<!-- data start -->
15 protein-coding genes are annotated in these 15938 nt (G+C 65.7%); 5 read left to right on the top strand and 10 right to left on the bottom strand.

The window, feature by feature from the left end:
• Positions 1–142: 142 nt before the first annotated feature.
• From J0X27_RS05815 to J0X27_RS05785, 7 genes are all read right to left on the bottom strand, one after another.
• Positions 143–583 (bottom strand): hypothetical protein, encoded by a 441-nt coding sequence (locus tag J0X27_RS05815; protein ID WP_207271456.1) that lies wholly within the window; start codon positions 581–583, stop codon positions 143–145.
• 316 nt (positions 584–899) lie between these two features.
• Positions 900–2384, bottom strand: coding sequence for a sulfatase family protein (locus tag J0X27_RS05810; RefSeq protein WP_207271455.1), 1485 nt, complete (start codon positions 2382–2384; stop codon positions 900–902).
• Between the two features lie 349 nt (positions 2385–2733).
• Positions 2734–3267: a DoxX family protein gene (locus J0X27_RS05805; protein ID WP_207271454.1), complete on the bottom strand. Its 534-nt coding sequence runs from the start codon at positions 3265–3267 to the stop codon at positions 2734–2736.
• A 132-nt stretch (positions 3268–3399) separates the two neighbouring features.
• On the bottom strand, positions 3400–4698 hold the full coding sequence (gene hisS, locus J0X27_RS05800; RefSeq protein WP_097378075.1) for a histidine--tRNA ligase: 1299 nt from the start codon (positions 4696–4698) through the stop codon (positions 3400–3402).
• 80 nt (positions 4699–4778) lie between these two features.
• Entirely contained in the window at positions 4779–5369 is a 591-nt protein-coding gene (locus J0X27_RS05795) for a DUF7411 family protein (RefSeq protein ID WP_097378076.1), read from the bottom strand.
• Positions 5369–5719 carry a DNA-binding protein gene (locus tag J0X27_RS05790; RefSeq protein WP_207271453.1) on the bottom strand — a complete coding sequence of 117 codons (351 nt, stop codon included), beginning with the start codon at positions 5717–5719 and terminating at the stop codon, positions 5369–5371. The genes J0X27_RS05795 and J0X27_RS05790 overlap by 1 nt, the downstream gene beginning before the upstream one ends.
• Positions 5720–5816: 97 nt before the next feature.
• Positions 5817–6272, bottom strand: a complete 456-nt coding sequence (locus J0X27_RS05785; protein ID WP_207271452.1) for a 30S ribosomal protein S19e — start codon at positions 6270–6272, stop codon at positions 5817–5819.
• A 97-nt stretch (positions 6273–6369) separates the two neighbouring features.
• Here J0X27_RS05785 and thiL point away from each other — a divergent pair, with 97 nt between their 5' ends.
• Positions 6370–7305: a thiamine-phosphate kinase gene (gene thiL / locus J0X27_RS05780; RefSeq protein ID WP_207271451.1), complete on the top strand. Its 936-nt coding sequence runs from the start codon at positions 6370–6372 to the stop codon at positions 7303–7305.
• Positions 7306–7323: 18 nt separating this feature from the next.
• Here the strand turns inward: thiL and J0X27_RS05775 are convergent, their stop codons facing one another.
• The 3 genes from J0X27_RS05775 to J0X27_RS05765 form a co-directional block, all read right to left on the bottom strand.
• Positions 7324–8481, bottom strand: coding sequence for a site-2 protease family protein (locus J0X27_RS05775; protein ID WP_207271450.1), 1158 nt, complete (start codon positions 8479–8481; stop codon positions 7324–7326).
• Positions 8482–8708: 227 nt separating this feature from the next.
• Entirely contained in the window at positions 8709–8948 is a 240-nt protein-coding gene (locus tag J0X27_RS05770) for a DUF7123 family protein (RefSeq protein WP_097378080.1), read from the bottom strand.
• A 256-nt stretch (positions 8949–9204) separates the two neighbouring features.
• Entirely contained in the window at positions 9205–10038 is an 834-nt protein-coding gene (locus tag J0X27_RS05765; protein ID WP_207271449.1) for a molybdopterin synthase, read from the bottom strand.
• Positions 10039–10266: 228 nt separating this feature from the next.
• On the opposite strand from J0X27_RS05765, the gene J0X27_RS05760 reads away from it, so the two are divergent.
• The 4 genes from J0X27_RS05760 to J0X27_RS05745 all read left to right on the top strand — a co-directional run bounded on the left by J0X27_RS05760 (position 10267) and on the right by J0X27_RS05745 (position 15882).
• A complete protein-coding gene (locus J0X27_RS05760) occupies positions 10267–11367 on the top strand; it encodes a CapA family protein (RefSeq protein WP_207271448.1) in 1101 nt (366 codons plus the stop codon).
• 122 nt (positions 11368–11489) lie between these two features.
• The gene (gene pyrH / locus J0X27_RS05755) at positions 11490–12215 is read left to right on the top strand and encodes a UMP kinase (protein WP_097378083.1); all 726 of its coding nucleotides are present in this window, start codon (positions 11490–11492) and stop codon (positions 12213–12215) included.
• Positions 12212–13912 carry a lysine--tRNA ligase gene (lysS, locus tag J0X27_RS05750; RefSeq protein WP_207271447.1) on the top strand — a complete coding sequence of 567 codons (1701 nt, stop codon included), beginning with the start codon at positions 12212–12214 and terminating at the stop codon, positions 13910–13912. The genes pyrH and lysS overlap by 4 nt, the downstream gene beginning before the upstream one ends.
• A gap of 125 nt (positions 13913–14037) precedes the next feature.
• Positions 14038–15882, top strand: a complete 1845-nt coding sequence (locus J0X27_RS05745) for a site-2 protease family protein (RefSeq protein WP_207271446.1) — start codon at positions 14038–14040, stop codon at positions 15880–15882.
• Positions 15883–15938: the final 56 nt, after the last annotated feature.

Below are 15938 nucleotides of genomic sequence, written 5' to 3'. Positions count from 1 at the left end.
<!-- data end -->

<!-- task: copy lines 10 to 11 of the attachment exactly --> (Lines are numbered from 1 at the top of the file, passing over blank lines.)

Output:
• A 132-nt stretch (positions 3268–3399) separates the two neighbouring features.
• On the bottom strand, positions 3400–4698 hold the full coding sequence (gene hisS, locus J0X27_RS05800; RefSeq protein WP_097378075.1) for a histidine--tRNA ligase: 1299 nt from the start codon (positions 4696–4698) through the stop codon (positions 3400–3402).